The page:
Patients who have hematologic cancers have often had at least one, if not more, stays in the ICU. “This means that they and their family members have a history of experiencing ups and downs and successful treatment so that they can leave the ICU,” says Colleen M. Gallagher, PhD, FACHE, chief and executive director of the section of integrated ethics in cancer care at The University of Texas MD Anderson Cancer Center in Houston.

Because of this, patients and families often have a hard time understanding that this time is different. “These patients sometimes are experiencing new cancers after the previous ones were successfully treated, giving them years of survival,” notes Gallagher.

A recent letter to the editor in the journal Bone Marrow Transplantation focused on the unique challenges of end-of-life care in patients with hematologic malignancies.1 Misconceptions among both patients and clinicians about the role of palliative care and its relationship to “aggressive treatment” contribute to high rates of aggressive interventions at the end of life, and a high proportion of in-hospital deaths, the authors wrote. The following factors hamper prognosis and management, the authors concluded:

  • the absence of clear transition points between curative and palliative phases of care;
  • the severity of treatment-related complications;
  • the potential, in many cases, for significantly life-prolonging transfusion support.

“Advance care planning helps in these situations because the patient, the people who love them, and the healthcare team have a common understanding of the goals and the ways in which these can be balanced with medical possibilities and limitations,” says Gallagher.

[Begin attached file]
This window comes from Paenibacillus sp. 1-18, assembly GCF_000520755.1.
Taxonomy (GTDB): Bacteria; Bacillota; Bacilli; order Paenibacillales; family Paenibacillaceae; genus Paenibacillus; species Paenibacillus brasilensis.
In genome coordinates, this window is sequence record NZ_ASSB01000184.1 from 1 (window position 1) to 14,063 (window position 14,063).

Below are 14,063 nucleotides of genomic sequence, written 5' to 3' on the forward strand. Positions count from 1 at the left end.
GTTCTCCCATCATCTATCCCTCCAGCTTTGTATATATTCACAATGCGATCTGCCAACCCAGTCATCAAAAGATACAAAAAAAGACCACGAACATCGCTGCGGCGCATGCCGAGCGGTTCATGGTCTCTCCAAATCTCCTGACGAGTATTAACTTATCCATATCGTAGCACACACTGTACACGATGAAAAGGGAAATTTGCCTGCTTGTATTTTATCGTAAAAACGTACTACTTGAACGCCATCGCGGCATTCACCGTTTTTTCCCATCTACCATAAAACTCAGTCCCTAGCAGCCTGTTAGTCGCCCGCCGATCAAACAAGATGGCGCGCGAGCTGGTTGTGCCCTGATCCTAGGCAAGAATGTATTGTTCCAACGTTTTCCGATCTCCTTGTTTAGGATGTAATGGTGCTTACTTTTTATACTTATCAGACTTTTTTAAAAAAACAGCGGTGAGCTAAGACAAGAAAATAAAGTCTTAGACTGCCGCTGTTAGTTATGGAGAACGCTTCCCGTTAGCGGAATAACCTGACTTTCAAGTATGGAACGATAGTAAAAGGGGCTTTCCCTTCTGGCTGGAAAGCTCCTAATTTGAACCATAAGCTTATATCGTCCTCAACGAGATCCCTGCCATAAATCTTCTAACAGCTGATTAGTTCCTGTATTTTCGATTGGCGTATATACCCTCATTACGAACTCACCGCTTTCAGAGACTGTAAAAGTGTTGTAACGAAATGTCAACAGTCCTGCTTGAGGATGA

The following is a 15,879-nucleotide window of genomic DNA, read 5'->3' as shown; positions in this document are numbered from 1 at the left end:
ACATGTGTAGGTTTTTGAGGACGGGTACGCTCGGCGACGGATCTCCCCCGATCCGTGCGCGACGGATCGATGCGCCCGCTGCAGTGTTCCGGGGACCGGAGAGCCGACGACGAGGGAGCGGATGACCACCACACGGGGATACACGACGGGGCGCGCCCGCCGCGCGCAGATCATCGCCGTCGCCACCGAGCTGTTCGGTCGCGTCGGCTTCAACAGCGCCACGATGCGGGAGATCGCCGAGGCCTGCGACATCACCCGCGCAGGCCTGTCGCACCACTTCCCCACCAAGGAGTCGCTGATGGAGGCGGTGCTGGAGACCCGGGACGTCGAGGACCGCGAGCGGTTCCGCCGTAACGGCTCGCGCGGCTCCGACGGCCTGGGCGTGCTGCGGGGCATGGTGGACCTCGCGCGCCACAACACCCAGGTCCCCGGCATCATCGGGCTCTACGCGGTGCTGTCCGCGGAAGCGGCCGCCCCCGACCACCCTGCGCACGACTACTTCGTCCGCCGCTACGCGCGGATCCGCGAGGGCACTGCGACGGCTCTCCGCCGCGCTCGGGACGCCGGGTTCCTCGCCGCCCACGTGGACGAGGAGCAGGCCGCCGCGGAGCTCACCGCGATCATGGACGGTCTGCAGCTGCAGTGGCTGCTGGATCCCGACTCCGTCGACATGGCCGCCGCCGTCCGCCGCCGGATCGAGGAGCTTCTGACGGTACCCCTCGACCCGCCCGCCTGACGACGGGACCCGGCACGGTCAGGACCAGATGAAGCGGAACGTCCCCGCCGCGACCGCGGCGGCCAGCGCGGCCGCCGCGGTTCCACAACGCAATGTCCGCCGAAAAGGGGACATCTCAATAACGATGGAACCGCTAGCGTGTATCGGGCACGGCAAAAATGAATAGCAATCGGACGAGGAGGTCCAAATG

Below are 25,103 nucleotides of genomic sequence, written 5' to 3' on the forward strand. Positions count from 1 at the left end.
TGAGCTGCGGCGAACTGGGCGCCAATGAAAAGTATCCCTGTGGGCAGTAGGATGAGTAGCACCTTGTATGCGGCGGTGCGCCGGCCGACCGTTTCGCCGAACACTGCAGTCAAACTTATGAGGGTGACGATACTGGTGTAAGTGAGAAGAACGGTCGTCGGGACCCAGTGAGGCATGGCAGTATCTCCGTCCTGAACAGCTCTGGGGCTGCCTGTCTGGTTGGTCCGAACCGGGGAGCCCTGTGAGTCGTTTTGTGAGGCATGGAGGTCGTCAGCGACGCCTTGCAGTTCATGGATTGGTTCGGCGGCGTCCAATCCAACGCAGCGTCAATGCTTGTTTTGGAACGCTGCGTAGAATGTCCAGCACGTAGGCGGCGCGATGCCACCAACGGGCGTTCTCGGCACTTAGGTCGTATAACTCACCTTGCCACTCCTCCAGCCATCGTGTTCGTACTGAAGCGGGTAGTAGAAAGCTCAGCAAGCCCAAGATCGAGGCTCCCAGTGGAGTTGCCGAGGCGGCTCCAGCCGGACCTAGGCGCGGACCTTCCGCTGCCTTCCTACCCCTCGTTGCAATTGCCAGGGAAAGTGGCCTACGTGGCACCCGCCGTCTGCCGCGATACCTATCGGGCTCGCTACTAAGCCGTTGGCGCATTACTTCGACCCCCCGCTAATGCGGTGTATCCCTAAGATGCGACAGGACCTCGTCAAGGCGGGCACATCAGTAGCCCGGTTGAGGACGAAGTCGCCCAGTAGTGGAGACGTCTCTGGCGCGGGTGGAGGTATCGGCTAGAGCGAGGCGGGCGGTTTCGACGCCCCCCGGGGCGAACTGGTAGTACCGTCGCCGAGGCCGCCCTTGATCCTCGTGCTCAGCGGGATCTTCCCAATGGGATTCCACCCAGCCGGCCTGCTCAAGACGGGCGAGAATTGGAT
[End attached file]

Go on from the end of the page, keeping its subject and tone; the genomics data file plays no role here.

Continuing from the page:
“An ethicist can assist at various stages in a patient’s cancer journey,” says Gallagher. “We can assist patients in exploring their own expectations and needs.” This is particularly important when the decisions get harder.

When patients are approaching the end of life, the ethicist can help frame questions in ways that may not have been thought about previously.

“Ethicists deal with value-laden decisions,” says Gallagher. Often, these go beyond the patient’s decisions about medical care. Decision-making also can involve the patient’s planning for what happens for those who live on.

“We can assist the patient, and often the family together, to look at legacy and responsibility — both of which are important to patients,” says Gallagher.


  1. Eckhert EE, Schoenbeck KL, Galligan D, et al. Advance care planning and end-of-life care for patients with hematologic malignancies who die after hematopoietic cell transplant. Bone Marrow Transplant 2017 Mar 13. doi: 10.1038/bmt.2017.41. [Epub ahead of print]


  • Colleen M. Gallagher, PhD, FACHE, Chief and Executive Director, Section of Integrated Ethics in Cancer Care/Professor, Department of Critical Care and Respiratory Care, University of Texas MD Anderson Cancer Center, Houston. Email: